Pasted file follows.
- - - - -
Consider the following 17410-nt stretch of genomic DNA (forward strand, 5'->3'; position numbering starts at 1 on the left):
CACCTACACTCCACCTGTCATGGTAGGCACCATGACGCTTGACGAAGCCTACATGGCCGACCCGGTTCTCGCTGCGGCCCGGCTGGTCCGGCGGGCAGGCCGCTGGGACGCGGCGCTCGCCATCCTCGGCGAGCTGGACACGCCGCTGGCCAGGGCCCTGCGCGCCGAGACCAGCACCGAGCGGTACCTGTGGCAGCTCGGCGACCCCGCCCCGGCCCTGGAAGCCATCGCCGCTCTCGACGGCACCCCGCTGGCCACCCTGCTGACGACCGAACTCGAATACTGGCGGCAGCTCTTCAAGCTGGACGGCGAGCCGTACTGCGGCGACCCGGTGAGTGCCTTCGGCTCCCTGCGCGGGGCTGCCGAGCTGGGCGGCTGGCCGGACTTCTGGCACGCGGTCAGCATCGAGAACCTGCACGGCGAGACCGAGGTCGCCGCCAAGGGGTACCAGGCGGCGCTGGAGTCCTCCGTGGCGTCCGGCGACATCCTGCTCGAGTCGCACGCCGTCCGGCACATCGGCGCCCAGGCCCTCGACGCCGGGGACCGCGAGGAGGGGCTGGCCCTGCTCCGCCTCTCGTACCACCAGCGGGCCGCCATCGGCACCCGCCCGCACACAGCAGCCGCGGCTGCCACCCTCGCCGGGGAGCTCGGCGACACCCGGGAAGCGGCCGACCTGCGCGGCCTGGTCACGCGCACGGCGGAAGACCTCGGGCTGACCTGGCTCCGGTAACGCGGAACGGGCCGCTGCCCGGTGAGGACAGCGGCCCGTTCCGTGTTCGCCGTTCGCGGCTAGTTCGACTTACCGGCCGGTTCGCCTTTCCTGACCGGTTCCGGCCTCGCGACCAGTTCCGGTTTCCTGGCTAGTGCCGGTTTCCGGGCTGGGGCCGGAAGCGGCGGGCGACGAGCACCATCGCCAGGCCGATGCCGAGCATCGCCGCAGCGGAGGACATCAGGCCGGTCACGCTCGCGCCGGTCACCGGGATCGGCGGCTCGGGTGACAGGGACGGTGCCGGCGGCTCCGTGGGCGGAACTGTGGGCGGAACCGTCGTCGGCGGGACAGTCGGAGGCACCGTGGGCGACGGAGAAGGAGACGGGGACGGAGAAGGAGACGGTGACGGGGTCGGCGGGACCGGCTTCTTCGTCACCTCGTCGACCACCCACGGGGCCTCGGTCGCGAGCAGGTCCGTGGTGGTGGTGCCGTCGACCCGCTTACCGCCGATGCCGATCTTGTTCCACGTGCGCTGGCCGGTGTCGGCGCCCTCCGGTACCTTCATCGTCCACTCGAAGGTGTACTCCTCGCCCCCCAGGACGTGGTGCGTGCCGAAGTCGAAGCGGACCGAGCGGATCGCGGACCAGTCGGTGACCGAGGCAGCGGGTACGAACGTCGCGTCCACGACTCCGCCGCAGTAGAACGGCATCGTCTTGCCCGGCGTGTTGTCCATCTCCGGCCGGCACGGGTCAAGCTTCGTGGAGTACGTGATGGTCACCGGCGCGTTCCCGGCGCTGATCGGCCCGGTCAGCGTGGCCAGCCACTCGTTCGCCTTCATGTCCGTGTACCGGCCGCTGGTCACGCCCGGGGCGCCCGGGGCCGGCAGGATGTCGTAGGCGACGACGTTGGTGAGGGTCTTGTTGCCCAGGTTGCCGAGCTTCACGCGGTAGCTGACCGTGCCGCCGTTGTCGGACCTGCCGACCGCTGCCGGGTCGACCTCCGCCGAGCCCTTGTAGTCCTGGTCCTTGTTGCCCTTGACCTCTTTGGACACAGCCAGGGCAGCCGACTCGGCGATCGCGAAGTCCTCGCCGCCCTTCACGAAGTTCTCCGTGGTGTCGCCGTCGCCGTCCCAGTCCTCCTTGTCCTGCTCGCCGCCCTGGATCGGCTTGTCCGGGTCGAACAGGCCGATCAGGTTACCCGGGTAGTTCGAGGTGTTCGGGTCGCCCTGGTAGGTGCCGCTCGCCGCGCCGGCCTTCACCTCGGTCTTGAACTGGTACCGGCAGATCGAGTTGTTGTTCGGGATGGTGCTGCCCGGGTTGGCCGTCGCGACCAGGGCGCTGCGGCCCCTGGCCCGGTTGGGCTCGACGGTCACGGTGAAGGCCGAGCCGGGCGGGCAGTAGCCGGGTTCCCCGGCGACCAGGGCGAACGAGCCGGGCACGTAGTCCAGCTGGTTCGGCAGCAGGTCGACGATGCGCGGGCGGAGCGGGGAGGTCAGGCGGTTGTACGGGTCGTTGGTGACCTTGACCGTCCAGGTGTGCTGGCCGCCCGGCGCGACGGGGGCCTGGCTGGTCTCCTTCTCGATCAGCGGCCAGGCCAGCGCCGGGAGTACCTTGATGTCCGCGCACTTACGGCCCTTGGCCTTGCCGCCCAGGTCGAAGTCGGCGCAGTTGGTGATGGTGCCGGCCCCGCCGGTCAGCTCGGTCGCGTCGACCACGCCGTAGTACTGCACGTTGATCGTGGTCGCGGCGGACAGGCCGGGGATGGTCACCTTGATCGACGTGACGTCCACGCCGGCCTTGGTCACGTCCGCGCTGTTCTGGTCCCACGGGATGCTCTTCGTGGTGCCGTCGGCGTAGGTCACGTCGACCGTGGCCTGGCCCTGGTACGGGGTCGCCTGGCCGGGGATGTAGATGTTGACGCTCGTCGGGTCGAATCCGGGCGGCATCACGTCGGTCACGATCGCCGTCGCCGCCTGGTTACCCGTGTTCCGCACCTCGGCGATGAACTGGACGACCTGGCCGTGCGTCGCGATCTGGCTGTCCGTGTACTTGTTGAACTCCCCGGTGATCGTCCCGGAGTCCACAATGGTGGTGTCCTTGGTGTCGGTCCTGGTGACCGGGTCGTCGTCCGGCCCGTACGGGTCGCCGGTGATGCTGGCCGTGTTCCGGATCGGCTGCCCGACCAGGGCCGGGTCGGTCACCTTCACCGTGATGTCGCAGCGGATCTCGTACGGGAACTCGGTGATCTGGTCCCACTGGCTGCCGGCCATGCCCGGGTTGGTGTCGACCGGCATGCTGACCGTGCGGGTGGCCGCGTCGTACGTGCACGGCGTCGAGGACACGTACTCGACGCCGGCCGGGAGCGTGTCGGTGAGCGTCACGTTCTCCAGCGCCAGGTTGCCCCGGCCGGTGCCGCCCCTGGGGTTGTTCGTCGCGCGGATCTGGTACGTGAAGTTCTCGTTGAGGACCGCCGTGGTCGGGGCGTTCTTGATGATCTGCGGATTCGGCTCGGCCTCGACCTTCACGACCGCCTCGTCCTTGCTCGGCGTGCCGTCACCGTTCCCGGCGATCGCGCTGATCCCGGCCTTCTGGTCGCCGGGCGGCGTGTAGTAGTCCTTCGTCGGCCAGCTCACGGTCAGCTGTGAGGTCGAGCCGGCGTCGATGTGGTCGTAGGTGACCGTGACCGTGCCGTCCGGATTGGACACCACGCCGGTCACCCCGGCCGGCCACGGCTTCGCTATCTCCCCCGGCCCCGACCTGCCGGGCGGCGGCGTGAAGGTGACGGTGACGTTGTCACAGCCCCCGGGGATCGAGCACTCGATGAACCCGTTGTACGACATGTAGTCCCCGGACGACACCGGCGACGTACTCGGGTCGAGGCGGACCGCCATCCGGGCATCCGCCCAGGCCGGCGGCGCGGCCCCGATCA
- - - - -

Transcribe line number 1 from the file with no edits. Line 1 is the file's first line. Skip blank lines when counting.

Consider the following 17410-nt stretch of genomic DNA (forward strand, 5'->3'; position numbering starts at 1 on the left):